With less than a month remaining in the 2017 General Assembly, Governor Eric Holcomb is updating the progress on his legislative agenda. His "Next Level" plans emphasize increased funding for transportation infrastructure and expanding the statewide pre-kindergarten pilot.
The plan also features education goals like transforming the Indiana superintendent of public instruction position from elected to governor-appointed. Thursday, the Senate Appropriations Committee approved its amended version of the two-year budget bill, addressing much of what Holcomb has been pushing for since taking office in January.
Holcomb is supportive of the level of funding legislators are proposing for a long-term road maintenance package and said road tolling, if selected, could be about seven years away from being implemented as a means to pay for road and bridge work. A higher cigarette tax, which has been discussed as a potential funding source, has been removed from funding roads in the Senate proposal. Holcomb agrees, saying an increase to cigarette taxes is more of a public health matter.
During a news conference Friday at the Governor’s Residence in Indianapolis, he said he was encouraged by much of the work completed so far by the legislature. The amended budget bill heading to the full Senate did not reach the $20 million per year mark the governor was pushing for pre-k expansion, but he said his focus in on numbers of students, not necessarily how much is allocated. "I just want to stress that most importantly for me is that we double the number of students that have access to pre-k. And so how we get there, I’m willing to be open-minded about it, but I think that doubling the pilot program that we have in terms of the number of students who will receive pre-k instruction is of paramount importance and we can do it and I believe we will." He says, despite difference between what the House and Senate are proposing, "three weeks are an eternity in this business" and he is pleased with where it stands at the moment.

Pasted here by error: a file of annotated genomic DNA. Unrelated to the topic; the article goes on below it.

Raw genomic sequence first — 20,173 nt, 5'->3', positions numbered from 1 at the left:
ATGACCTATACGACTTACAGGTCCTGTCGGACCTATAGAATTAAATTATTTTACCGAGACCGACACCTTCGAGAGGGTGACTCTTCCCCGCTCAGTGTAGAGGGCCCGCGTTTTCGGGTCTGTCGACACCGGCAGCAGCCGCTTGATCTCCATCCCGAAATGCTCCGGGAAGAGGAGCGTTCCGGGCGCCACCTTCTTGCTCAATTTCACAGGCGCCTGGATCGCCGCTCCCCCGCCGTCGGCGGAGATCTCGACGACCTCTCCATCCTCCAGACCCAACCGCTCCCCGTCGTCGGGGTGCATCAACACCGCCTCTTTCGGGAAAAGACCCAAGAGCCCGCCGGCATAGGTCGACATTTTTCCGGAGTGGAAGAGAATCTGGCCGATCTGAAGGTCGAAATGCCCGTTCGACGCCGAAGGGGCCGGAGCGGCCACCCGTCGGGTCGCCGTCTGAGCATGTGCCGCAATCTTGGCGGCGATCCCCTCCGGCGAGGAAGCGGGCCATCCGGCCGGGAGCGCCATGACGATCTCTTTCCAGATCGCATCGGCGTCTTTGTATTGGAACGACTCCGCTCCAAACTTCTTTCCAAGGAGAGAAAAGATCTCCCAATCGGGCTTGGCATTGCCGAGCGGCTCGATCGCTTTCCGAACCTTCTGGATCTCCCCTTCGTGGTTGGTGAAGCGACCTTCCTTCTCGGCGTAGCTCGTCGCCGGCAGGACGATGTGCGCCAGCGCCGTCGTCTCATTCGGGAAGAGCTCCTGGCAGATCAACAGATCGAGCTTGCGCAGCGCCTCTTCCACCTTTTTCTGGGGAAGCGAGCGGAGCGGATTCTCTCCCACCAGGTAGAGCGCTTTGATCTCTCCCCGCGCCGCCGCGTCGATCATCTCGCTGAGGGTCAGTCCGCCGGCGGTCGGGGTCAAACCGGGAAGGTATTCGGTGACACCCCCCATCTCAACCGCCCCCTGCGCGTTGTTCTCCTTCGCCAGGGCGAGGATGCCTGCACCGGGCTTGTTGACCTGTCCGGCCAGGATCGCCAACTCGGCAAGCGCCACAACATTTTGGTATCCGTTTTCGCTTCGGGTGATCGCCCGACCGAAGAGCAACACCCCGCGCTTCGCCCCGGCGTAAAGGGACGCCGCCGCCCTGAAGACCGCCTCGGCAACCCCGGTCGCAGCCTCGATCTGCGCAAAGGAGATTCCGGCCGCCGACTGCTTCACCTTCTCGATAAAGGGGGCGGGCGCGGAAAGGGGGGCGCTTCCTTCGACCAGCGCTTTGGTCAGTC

Another pillar of his legislative agenda involved better connection between the work force and the education. Holcomb says he is "very pleased that our work force ready agreements are alive and well and moving forward. As we know what’s happened because, if we are to bridge the skills gap, every company I meet with that are job creator or job growers, there are two questions that always pop up: one is about our work force, one is about our infrastructure. So, we have to make sure that we are getting Hoosiers the skills that they need in order to compete and thrive in the new economy ahead of us."
View Holcomb’s presentation: